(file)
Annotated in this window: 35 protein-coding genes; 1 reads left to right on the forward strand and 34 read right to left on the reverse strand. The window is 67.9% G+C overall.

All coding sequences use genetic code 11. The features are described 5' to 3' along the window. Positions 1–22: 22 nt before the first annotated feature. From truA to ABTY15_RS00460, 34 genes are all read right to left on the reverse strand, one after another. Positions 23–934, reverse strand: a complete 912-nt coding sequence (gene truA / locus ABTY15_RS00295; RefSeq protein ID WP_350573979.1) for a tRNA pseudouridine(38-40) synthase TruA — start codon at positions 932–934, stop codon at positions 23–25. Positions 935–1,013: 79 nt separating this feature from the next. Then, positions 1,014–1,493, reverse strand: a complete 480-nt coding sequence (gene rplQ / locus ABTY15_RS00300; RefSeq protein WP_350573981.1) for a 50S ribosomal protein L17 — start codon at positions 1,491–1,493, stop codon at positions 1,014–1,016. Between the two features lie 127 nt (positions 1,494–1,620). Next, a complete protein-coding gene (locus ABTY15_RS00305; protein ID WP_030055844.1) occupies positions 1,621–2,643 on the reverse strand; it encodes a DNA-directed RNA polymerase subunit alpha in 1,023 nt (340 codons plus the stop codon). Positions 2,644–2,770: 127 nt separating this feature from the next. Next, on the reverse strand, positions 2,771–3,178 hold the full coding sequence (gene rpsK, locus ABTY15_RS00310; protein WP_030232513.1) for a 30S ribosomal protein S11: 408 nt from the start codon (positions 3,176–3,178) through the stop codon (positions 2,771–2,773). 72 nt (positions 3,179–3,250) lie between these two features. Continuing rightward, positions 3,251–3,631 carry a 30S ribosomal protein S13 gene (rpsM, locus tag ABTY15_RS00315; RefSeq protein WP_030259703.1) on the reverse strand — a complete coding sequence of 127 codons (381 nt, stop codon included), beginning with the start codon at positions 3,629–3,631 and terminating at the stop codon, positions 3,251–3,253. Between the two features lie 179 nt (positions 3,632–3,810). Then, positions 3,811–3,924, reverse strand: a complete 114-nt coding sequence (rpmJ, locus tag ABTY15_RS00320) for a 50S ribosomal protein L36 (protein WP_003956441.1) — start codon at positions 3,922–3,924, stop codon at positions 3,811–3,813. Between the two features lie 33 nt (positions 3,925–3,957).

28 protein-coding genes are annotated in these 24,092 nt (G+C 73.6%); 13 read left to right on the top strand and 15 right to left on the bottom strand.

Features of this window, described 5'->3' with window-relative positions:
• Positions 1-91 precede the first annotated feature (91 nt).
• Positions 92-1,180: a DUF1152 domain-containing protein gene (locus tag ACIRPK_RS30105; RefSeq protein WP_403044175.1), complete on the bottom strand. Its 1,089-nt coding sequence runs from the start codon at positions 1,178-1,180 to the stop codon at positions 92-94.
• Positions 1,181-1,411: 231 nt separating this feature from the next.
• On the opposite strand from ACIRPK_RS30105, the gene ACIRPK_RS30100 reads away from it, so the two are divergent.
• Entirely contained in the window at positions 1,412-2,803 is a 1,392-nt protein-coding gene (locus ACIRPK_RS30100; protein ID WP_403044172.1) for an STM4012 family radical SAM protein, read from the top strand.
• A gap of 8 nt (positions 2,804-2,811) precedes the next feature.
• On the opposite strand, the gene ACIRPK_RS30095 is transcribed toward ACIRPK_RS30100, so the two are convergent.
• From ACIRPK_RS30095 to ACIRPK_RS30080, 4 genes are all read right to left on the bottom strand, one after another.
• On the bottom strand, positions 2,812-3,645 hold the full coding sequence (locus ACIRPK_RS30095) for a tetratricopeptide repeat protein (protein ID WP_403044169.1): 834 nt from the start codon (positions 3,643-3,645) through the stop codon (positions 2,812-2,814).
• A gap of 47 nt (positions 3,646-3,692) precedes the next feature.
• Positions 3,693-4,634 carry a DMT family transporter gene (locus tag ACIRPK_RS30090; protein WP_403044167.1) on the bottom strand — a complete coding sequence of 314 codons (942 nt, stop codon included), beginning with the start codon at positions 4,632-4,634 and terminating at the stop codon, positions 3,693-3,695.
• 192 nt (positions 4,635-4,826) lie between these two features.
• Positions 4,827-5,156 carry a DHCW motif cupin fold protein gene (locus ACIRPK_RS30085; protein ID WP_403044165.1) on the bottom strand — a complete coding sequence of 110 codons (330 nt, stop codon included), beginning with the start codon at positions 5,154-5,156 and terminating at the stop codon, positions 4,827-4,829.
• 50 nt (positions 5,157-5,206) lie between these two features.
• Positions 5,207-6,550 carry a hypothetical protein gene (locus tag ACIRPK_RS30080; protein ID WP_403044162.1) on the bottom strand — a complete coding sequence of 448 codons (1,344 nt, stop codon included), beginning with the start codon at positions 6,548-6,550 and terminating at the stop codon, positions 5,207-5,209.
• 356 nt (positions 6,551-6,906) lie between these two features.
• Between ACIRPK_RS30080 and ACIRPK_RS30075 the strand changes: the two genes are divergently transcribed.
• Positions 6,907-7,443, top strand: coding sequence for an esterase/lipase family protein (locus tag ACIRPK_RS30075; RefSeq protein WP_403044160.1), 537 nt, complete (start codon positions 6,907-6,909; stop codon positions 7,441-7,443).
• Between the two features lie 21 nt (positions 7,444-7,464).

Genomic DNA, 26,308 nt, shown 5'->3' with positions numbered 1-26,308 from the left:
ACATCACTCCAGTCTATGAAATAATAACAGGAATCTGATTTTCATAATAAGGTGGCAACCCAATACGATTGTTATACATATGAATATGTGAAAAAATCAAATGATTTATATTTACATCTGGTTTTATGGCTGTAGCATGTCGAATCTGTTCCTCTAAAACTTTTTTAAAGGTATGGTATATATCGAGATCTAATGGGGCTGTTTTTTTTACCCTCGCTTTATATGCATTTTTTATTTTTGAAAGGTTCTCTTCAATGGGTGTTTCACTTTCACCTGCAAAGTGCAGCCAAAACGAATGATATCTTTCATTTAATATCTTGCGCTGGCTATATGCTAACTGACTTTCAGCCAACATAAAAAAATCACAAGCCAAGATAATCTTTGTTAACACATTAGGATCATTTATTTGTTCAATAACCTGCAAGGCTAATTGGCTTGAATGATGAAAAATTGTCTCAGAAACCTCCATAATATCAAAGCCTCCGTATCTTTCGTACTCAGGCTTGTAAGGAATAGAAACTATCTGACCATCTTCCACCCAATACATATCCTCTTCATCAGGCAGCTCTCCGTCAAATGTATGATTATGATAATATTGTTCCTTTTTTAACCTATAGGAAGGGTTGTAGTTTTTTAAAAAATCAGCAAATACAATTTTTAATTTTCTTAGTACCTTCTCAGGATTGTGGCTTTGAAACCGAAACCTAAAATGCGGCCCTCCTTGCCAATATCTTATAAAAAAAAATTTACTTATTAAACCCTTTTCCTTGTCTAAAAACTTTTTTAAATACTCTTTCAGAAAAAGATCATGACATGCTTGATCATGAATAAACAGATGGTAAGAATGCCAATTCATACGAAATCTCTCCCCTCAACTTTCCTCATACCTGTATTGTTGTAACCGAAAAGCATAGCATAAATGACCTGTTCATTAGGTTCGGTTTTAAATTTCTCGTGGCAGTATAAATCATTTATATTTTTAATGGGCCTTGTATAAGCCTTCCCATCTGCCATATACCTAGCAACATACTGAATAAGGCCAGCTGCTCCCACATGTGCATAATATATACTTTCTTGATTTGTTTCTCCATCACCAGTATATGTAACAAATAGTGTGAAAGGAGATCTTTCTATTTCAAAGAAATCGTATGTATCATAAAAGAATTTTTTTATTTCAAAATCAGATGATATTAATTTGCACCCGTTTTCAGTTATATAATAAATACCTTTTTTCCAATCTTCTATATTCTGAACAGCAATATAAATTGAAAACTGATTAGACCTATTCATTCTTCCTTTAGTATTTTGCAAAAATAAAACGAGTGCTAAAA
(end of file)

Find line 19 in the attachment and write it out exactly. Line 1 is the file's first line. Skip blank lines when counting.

• Positions 5,207-6,550 carry a hypothetical protein gene (locus tag ACIRPK_RS30080; protein ID WP_403044162.1) on the bottom strand — a complete coding sequence of 448 codons (1,344 nt, stop codon included), beginning with the start codon at positions 6,548-6,550 and terminating at the stop codon, positions 5,207-5,209.